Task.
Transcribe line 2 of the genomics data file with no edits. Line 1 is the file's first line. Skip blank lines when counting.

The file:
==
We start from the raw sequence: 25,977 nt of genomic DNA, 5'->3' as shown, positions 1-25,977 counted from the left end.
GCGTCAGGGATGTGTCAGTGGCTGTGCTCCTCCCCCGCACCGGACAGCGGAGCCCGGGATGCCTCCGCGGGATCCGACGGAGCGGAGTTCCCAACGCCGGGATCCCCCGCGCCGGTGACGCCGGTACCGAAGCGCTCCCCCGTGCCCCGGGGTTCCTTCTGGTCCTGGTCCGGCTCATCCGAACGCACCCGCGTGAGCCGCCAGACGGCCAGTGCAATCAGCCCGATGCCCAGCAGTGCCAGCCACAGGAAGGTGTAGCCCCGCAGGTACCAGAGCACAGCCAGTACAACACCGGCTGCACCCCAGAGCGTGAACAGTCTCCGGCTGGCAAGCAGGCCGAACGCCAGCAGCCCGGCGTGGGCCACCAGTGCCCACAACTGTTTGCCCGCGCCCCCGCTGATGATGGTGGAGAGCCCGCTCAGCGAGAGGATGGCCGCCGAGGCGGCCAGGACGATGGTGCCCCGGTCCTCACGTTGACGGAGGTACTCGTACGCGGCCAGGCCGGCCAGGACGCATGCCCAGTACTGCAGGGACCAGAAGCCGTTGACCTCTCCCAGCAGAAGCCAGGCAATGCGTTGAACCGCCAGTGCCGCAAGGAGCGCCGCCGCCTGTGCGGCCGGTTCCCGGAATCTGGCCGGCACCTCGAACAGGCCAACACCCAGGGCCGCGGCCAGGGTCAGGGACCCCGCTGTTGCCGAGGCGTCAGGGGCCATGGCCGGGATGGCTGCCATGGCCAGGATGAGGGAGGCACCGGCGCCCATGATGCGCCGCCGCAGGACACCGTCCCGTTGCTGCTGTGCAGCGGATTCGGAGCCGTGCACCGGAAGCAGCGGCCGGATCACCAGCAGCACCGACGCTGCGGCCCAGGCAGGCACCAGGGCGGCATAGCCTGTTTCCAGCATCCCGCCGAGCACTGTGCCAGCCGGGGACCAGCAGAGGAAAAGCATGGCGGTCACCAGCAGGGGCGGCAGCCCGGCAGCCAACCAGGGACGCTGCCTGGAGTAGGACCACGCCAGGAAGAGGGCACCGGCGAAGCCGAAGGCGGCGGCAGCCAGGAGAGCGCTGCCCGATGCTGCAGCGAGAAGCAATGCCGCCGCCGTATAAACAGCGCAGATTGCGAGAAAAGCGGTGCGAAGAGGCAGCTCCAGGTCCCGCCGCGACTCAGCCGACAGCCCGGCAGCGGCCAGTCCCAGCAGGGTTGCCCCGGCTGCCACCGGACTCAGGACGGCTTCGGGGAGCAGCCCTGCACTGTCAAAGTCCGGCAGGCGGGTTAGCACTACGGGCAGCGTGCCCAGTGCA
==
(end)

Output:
GCGTCAGGGATGTGTCAGTGGCTGTGCTCCTCCCCCGCACCGGACAGCGGAGCCCGGGATGCCTCCGCGGGATCCGACGGAGCGGAGTTCCCAACGCCGGGATCCCCCGCGCCGGTGACGCCGGTACCGAAGCGCTCCCCCGTGCCCCGGGGTTCCTTCTGGTCCTGGTCCGGCTCATCCGAACGCACCCGCGTGAGCCGCCAGACGGCCAGTGCAATCAGCCCGATGCCCAGCAGTGCCAGCCACAGGAAGGTGTAGCCCCGCAGGTACCAGAGCACAGCCAGTACAACACCGGCTGCACCCCAGAGCGTGAACAGTCTCCGGCTGGCAAGCAGGCCGAACGCCAGCAGCCCGGCGTGGGCCACCAGTGCCCACAACTGTTTGCCCGCGCCCCCGCTGATGATGGTGGAGAGCCCGCTCAGCGAGAGGATGGCCGCCGAGGCGGCCAGGACGATGGTGCCCCGGTCCTCACGTTGACGGAGGTACTCGTACGCGGCCAGGCCGGCCAGGACGCATGCCCAGTACTGCAGGGACCAGAAGCCGTTGACCTCTCCCAGCAGAAGCCAGGCAATGCGTTGAACCGCCAGTGCCGCAAGGAGCGCCGCCGCCTGTGCGGCCGGTTCCCGGAATCTGGCCGGCACCTCGAACAGGCCAACACCCAGGGCCGCGGCCAGGGTCAGGGACCCCGCTGTTGCCGAGGCGTCAGGGGCCATGGCCGGGATGGCTGCCATGGCCAGGATGAGGGAGGCACCGGCGCCCATGATGCGCCGCCGCAGGACACCGTCCCGTTGCTGCTGTGCAGCGGATTCGGAGCCGTGCACCGGAAGCAGCGGCCGGATCACCAGCAGCACCGACGCTGCGGCCCAGGCAGGCACCAGGGCGGCATAGCCTGTTTCCAGCATCCCGCCGAGCACTGTGCCAGCCGGGGACCAGCAGAGGAAAAGCATGGCGGTCACCAGCAGGGGCGGCAGCCCGGCAGCCAACCAGGGACGCTGCCTGGAGTAGGACCACGCCAGGAAGAGGGCACCGGCGAAGCCGAAGGCGGCGGCAGCCAGGAGAGCGCTGCCCGATGCTGCAGCGAGAAGCAATGCCGCCGCCGTATAAACAGCGCAGATTGCGAGAAAAGCGGTGCGAAGAGGCAGCTCCAGGTCCCGCCGCGACTCAGCCGACAGCCCGGCAGCGGCCAGTCCCAGCAGGGTTGCCCCGGCTGCCACCGGACTCAGGACGGCTTCGGGGAGCAGCCCTGCACTGTCAAAGTCCGGCAGGCGGGTTAGCACTACGGGCAGCGTGCCCAGTGCA